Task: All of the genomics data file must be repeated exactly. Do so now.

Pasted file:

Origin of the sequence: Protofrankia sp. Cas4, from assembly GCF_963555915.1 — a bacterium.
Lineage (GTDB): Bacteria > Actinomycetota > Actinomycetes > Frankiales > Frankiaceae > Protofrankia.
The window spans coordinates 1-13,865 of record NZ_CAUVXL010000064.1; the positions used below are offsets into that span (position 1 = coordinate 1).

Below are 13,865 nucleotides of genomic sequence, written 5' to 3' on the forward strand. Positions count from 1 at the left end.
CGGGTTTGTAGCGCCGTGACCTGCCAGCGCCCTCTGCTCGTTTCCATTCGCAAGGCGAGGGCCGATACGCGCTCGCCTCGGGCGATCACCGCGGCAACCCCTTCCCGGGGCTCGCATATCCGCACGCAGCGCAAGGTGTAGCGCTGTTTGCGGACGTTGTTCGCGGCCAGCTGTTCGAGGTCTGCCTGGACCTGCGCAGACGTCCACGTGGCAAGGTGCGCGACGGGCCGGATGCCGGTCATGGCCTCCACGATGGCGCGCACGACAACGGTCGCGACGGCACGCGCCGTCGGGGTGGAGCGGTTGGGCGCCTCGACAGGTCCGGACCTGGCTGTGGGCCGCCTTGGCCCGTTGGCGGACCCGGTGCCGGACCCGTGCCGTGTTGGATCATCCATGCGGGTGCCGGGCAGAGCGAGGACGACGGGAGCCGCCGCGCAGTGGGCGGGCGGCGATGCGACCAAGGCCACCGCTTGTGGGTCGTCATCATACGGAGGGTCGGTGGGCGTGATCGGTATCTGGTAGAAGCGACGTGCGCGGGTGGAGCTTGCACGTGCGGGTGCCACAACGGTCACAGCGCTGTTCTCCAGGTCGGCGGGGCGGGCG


Origin of the sequence: Protofrankia sp. Cas4, from assembly GCF_963555915.1 — a bacterium.
Lineage (GTDB): Bacteria > Actinomycetota > Actinomycetes > Frankiales > Frankiaceae > Protofrankia.
The window spans coordinates 1-13,865 of record NZ_CAUVXL010000064.1; the positions used below are offsets into that span (position 1 = coordinate 1).

Below are 13,865 nucleotides of genomic sequence, written 5' to 3' on the forward strand. Positions count from 1 at the left end.
CGGGTTTGTAGCGCCGTGACCTGCCAGCGCCCTCTGCTCGTTTCCATTCGCAAGGCGAGGGCCGATACGCGCTCGCCTCGGGCGATCACCGCGGCAACCCCTTCCCGGGGCTCGCATATCCGCACGCAGCGCAAGGTGTAGCGCTGTTTGCGGACGTTGTTCGCGGCCAGCTGTTCGAGGTCTGCCTGGACCTGCGCAGACGTCCACGTGGCAAGGTGCGCGACGGGCCGGATGCCGGTCATGGCCTCCACGATGGCGCGCACGACAACGGTCGCGACGGCACGCGCCGTCGGGGTGGAGCGGTTGGGCGCCTCGACAGGTCCGGACCTGGCTGTGGGCCGCCTTGGCCCGTTGGCGGACCCGGTGCCGGACCCGTGCCGTGTTGGATCATCCATGCGGGTGCCGGGCAGAGCGAGGACGACGGGAGCCGCCGCGCAGTGGGCGGGCGGCGATGCGACCAAGGCCACCGCTTGTGGGTCGTCATCATACGGAGGGTCGGTGGGCGTGATCGGTATCTGGTAGAAGCGACGTGCGCGGGTGGAGCTTGCACGTGCGGGTGCCACAACGGTCACAGCGCTGTTCTCCAGGTCGGCGGGGCGGGCG